- The Service Employees International Union, one of the largest union umbrella groups in the state, has contributed $2.8 million to independent expenditure groups through its local chapters and its statewide council. The largest of those, Nurses and Educators California, which also received a small fraction of its funding from unionized school workers, has spent more than $1.5 million on legislative races.
- Realtors, both through the state association and individually, have channeled more than $2.6 million through nine IE committees.
- A committee supporting Robert Rivas’ bid to become the next Assembly speaker has sprinkled more than $550,000 into 15 open Assembly seats. That doesn’t put the PAC in the top 20 list of big independent spenders this year, but it is drawing a lot of attention. With all the committee’s funding from sitting lawmakers who might otherwise route those funds through the state Democratic Party, it’s seen by many as a direct financial provocation to Speaker Anthony Rendon.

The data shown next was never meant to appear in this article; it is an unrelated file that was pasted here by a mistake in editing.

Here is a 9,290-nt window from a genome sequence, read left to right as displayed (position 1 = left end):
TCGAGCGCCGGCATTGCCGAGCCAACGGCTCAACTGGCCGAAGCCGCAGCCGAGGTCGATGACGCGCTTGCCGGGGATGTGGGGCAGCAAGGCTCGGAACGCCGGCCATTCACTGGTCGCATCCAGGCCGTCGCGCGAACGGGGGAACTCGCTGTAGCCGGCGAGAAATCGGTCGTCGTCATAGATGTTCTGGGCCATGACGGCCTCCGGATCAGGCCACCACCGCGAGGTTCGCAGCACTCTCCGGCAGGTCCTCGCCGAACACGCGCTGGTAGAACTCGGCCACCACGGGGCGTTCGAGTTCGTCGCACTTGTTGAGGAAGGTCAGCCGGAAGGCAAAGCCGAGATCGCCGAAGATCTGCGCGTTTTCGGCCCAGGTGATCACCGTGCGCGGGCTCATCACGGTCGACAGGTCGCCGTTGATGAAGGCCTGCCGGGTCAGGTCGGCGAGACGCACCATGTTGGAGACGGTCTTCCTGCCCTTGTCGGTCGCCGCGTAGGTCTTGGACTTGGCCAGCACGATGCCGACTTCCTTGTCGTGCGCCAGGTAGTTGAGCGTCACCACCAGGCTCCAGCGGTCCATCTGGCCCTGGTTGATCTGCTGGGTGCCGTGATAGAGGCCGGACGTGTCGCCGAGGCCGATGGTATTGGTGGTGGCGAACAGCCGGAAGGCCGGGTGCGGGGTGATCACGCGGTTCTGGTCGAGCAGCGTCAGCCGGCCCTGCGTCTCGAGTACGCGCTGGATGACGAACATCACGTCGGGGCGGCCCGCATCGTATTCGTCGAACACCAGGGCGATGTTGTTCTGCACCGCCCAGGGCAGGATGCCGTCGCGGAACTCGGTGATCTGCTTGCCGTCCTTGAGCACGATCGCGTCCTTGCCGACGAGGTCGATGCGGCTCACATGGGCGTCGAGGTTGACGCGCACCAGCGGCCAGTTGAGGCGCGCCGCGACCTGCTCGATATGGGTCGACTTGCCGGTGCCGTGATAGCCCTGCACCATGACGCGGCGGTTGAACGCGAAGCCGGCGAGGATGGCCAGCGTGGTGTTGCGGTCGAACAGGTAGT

A ‘barrage of attacks’
In the East Bay Senate race, Keep California Golden, one of several IEs opposing Wahab, has spent more than $700,000 so far in the race, with roughly a quarter going toward ads and polling to back Mei and the remaining 75% being spent attacking Wahab.
Other anti-Wahab spenders include Keeping Californians Working, funded by charter school advocates, the parent company of Southern California Edison and other business interests; Jobs PAC, sponsored by the California Chamber of Commerce; and Housing Providers for Responsible Solutions, a coalition of Realtors, landlords and developers.
Since Sept. 1, 17 committees have spent a total of $2.3 million to help Mei and $1.5 million to benefit Wahab. They do that by either boosting their preferred candidate or tearing down her opponent.
More often than not, they’ve opted for the latter.
One mailer paid for by Keep California Golden claims that Wahab endorsed Sajid Khan, who lost in the June primary for Santa Clara district attorney. Khan argued that criticizing the sexual assault sentence handed down to former Stanford University swimmer Brock Turner as too lenient would be harmful to communities of color.